while and do-while Loops

while Loop

Problem: A program should read in one positive number and then output a value that tells how many times the given number has to be tripled in order to become greater than 100. Note: if the given number is greater than 100 on input, then no triplings are required and the result should be 0.

This problem is quite similar to the previous one. We could use a do while loop and add a counter to count the triplings. However, a do while loop examines the condition at the end of each iteration, while this task requires no iterations if the value on input is greater than 100. Perhaps we could use an if statement to check whether the given number is immediately greater than 100?

There is a simpler solution: a while loop is very similar to a do while loop, except that the condition is examined at the start of each iteration, including the first iteration. This is the program that solves the given task using a while loop:

The statement

num *= 3;

multiplies the value of variable num by 3. It has the same effect as the statement

#include <iostream>
using namespace std;

int main()
    double num=0;
    cout <<"Enter a positive number: ";
    cin >> num;

    double count=0;
    while (num <= 100)
        num *= 3;

    cout << "It needs to be tripled " << count << " times." << endl;

Notice that this while loop will iterate while num is less than or equal to 100. The output should look like this:

Enter a positive number: 20
It needs to be tripled 2 times.

Or, if we enter a number greater than 100:

Enter a positive number: 999
It needs to be tripled 0 times.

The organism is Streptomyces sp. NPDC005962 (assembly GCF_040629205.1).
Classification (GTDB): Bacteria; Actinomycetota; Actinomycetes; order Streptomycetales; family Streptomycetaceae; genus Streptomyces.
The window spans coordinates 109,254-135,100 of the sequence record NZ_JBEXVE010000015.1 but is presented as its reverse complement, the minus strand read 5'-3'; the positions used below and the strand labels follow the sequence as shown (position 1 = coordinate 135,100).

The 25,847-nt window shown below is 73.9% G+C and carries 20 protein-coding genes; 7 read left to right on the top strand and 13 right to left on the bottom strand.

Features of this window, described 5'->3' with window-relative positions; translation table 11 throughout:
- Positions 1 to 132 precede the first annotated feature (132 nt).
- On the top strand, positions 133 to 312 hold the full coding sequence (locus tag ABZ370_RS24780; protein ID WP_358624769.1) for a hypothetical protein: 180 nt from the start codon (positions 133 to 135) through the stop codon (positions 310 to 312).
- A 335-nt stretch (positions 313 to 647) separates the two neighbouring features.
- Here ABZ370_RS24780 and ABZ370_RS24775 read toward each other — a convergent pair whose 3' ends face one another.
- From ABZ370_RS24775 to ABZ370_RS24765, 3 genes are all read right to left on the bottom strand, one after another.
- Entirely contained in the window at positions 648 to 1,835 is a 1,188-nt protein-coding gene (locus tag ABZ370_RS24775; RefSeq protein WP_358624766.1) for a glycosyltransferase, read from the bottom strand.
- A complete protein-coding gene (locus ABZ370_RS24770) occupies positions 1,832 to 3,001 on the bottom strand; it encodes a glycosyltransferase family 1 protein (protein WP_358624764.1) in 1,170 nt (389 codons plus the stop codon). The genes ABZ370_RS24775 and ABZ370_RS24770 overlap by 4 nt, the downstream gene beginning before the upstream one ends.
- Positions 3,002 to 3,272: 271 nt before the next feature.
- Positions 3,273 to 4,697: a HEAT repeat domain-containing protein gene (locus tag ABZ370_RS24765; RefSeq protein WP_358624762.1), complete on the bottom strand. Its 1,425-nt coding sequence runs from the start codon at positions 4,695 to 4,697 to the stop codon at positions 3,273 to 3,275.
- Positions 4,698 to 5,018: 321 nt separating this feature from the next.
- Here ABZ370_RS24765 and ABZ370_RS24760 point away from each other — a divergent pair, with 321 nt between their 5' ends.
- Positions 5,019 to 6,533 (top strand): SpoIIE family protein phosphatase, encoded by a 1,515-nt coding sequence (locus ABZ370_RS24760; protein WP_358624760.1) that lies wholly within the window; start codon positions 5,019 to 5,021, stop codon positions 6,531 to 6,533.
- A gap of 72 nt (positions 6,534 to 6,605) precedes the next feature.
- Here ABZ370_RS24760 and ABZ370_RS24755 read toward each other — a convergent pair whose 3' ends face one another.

Warning! A while loop should not be terminated by a semicolon. This is akin to a for loop.

Perhaps our program gives a somewhat sparse output. Let us print out the result of each tripling, too. We only need to add the following statement just below the count++ statement:

        cout << "At step " << count << " the number equals " << num 
             << endl;

Here is one possible output:

Enter a positive number: 2.3
At step 1 the number equals 6.9
At step 2 the number equals 20.7
At step 3 the number equals 62.1
At step 4 the number equals 186.3
It needs to be tripled 4 times.

Obviously, all three kinds of loops, for, while and do while, share many similarities in the C++ language. They are so similar to each other that we might ask if we really need all three of them. The answer is that, in theory, we do not.

Still, having all three seems to be quite convenient, because very often one kind of a loop suits the task much better than the other two. That is the reason why the authors of the C++ language included all three kinds of loops, and the other languages are no different in this respect. It is customary and recommended to use a for loop when the number of iterations is given or known in advance. Otherwise, use a while or a do while loop. For example, a while loop should be used when the number of iterations needs to be calculated, as was the case in the last given problem.

Words while and do are keywords in the C++ language.